Engineering’s Frank Tittel reflects on half a century at Rice


Frank Tittel

Frank Tittel (Photo courtesy of the George R. Brown School of Engineering)


By Patrick Kurp

Thirty years ago, Lihong Wang arrived for his first visit to Houston after midnight at the end of a long and much-delayed flight from China.

Waiting for him at the airport were Rice Professor Frank Tittel and Tittel’s wife. “They had a flat tire on the highway to the airport,” Wang remembered. “This was long before the mobile phone days. Despite the hardship, they remained high-spirited all the way.”

Today Wang is the Bren Professor of Medical Engineering and Electrical Engineering at Caltech. Tittel, his benefactor, recently completed 50 years at Rice, where he is the J.S. Abercrombie Professor of Electrical and Computer Engineering and professor of bioengineering. Tittel joined the Rice faculty in August 1967.

“Dr. Tittel taught me the most about work ethic and efficiency,” Wang said. “He taught me that the academic system rewards hard work: ‘The more you put in, the more you get out.’ He taught by example. I still remember seeing his large van parked, with front wheels tilted, in front of the Space Sciences Building nearly every weekend. He taught me how to get work done.”

What brought Tittel to Rice was a still-new technology, the laser (light amplification by stimulated emission of radiation). The first was built in 1960 by Theodore Maiman at Hughes Research Laboratories, based on theoretical work by Charles Hard Townes and Arthur Leonard Schawlow.

“That was an exciting time to be in on the early development of something so promising and important,” Tittel said. “We didn’t even yet know how important.” Tittel had started building lasers at General Electric in Schenectady, N.Y., shortly after arriving in the United States from England. On his first day at GE in 1960, he was asked to recreate the breakthrough beam made by Maiman.

“That used brute force,” Tittel said of his own laser, which consisted of a ruby rod, a camera flashlamp and a power supply. That first model was later donated by GE to the Franklin Institute Science Museum in Philadelphia. “Now we’re more sophisticated,” he said.

Tittel was born in Schweinfurt, Germany, in 1933, the year Adolf Hitler came to power. The city remains an industrial center, renowned for manufacturing ball bearings, and was often bombed by the Allies during World War II. Tittel’s father, a chemical engineer who worked for a company that manufactured photographic emulsions, was killed in a skiing accident when Tittel was still a boy. His mother was Jewish. The Nazis seized their house, and in 1940 she took her own life.

Tittel lived with various foster parents in Germany and in a camp in Czechoslovakia. The train on which he and other children were evacuated from the camp was strafed by American fighter planes. After the war, in 1946, Tittel went to England to live with his mother’s sister.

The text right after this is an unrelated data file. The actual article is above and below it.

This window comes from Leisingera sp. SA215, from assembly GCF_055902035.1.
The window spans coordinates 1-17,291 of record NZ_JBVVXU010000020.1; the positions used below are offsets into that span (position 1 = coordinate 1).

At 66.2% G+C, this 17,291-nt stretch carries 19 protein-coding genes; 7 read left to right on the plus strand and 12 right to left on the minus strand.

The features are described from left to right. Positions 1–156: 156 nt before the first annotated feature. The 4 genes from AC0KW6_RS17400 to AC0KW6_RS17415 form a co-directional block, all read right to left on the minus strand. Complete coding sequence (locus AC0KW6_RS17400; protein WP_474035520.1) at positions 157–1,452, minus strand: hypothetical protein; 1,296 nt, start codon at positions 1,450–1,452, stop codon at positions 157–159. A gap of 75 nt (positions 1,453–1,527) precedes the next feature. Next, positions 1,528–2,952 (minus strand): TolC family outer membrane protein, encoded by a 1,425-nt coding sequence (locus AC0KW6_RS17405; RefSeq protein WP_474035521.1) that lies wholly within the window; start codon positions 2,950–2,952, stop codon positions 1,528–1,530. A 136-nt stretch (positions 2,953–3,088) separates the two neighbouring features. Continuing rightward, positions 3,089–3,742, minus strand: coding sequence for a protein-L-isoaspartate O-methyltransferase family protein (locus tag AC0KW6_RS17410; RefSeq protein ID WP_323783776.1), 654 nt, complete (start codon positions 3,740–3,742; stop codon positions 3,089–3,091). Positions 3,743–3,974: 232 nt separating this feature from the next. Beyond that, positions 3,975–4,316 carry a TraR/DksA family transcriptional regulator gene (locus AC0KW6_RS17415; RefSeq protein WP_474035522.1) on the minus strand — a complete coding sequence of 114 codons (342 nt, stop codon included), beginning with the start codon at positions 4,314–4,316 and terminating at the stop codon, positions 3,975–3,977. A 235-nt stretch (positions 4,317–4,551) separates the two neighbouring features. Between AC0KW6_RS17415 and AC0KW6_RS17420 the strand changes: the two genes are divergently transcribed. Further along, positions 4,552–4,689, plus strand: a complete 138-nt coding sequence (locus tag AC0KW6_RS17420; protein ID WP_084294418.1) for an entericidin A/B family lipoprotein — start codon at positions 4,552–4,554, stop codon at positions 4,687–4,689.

“History,” he said, “has many strange twists. That’s how a boy from Germany ended up living in Gloucestershire.”

Tittel earned his B.A., M.A. and Ph.D. in physics from Oxford University in 1955, 1959 and 1959, respectively. From 1959 to 1965 he worked as a research scientist at the GE plant in upstate New York and spent 1965-67 as an associate professor at the American University in Cairo.

At Rice, Tittel pioneered the use of lasers in the spectroscopic detection of molecules and biomolecules. He worked with Robert Curl and the late Richard Smalley, who shared the Nobel Prize for Chemistry in 1996. Curl is University Professor Emeritus and the Pitzer-Schlumberger Professor Emeritus at Rice.

In addition to laser technology, Tittel’s research has ranged from quantum electronics, nonlinear optics, novel solid-state and gas laser developments to applied spectroscopy.

He is a fellow of the Institute of Electrical and Electronic Engineers, the Optical Society of America, the American Physical Society and SPIE (International Society for Optical Engineering). His citations and Google Scholar h-index, a metric that measures a scientist’s productivity and citation impact, have reached 24,880 and 73, respectively. Recently he was named co-recipient of the 2018 IEEE Medal for Environmental and Safety Technologies.

Early in his tenure at Rice, Tittel created one of the first tunable lasers, with a wavelength that could be set to specific frequencies, an innovation that led to the development of laser spectroscopy. In 2002, Tittel, Curl and their colleagues developed a technique called quartz-enhanced photo-acoustic absorption spectroscopy, which makes possible the development of devices as small as a smartphone.

Building on that breakthrough, Tittel and his research group tested a highly sensitive portable sensor to detect greenhouse gases. Using the small device at a Houston dump, they found that it could detect trace amounts of methane, 13 parts per billion by volume (ppbv), and nitrous oxide, 6 ppbv.

“Not all lasers are so specialized,” Tittel said. “There are thousands of lasers just on this campus. They are everywhere and people are often not even aware of them.” Everyday applications include bar-code scanners, CD players, laser surgery, laser printers and speed-limit enforcement (LIDAR).

After more than half a century at Rice, Tittel was asked when he plans to retire. He replied, “When my last federal dollar runs out.” That would be May 31.

–Patrick Kurp is a science writer in the George R. Brown School of Engineering.



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